SPECIAL ENVOY STERN: I would like to say a few words before taking your questions. I'm very pleased to be here in Bonn representing the U.S. in my capacity as the Special Envoy of the President for Climate Change. I am glad to have Jonathan Pershing with me and our whole team here. I look forward to joining the opening plenary session this afternoon and to making the first intervention on behalf of the United States.
My team and I came here determined to make up for lost time. America is now once again strongly committed to developing a global response to climate change. We do not doubt the science, we do not doubt the urgency, and we do not doubt the enormity of the challenge before us. President Obama and his Administration are fully committed to action, both at home – where that action is well underway already – and abroad. During the past two days in Bonn, we have had productive discussions with representatives from many countries, both developed and developing.
Let me say, in the course of our conversations here and in the course of conversations that I have had over the past six weeks -- we have been doing a lot of listening, a lot of sharing of ideas with many of my counterparts -- I am more convinced than ever that it is important that we be guided in these negotiations by a combination of science and pragmatism. Our job in these negotiations is to define a path forward that will be supported by the people that we serve so that our agreements can actually take effect with all countries participating, and can then start to make a difference.
The task in these negotiations is quite difficult, but if we can, all of us, open our minds and think creatively, I think we can and will succeed. What has been particularly heartening and encouraging in the consultations that I have been having the last number of weeks is hearing about -- and being able to focus on a bit -- the impressive and innovative things that people are doing, countries are doing, all around the world, [including] countries in the developed and developing world. The transformation of the global economy from a high carbon to a low carbon base is ultimately going to have to happen at the national level and indeed at the local level in some cases, so it is important that we have international agreement that is designed to support and bolster those efforts.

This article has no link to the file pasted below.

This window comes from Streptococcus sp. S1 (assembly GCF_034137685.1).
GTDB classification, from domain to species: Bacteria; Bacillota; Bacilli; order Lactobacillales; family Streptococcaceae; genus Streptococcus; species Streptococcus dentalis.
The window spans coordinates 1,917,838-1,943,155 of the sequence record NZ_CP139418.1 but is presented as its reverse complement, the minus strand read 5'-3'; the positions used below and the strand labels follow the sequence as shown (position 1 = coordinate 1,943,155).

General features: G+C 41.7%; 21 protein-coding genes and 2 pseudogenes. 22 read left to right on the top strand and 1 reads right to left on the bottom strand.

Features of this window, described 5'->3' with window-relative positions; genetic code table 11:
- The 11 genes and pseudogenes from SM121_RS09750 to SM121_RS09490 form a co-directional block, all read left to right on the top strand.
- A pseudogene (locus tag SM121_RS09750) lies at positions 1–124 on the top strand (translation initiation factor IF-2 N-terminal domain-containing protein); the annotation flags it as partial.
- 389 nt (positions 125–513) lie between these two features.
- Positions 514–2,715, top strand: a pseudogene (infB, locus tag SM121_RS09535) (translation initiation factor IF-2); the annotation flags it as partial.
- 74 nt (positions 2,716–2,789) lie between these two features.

Let me also just say a quick word about the economic situation that we are in. This bears on the work that we are doing here on energy and climate. The path to a low carbon economy is also the path of long term, robust sustainable growth, which is why President Obama is extremely focused in shaping and forming the stimulus package and having a large clean energy, green component of that plan-- some $80 billion in funding and loans for clean energy development that he included in his plan -- that he was extremely focused on putting in there. That is also why he is committed to more than tripling the traditional level, the current level of U.S. investment in R&D for energy to a level of $15 billion per year over ten years. That's what his plan is. As you know, the current level is in the three to four billion dollar range.
We think it is imperative that other countries seize this opportunity as well. I would note that China has, much like the United States, taken an important step by having a significant clean energy component of its stimulus package, but more can and must be done to pursue the path of low-carbon development. Many other countries -- South Africa, India, Brazil, and others have also designed projects and have plans for clean energy transformation that are quite important, and they are going to help them get on the path to sustainable development. It is vital in general that the global community support the efforts of developing countries to leap frog the carbon-intensive fossil fuel stage of development that industrialized countries have followed.
Let me just add one last word, before I take your questions, on the major economies process -- the Major Economies Forum on Energy and Climate that we are going to pick up on. Some invitations went out several days ago to the presidents and prime ministers of various countries. The leaders' session will happen in the aftermath of the G-8 in Italy. We anticipate that there will probably be three preparatory sessions before that. The first one will be April 27-28; we are going to host it in Washington. We expect that the next two, probably one in May, one in June, will be hosted someplace else, but that has not been determined yet. This isn't a negotiating forum but we hope that it will be an opportunity to have the kind of discussion among leaders and their representatives in the course of the preparatory sessions that can hopefully facilitate agreement in Copenhagen. And it will also be a forum for other kinds of discussions to pursue clean energy partnerships and the like; an important place I would hope to help move discussions along for Copenhagen, but obviously not to replace the Copenhagen discussions. With that, I will be happy to take questions.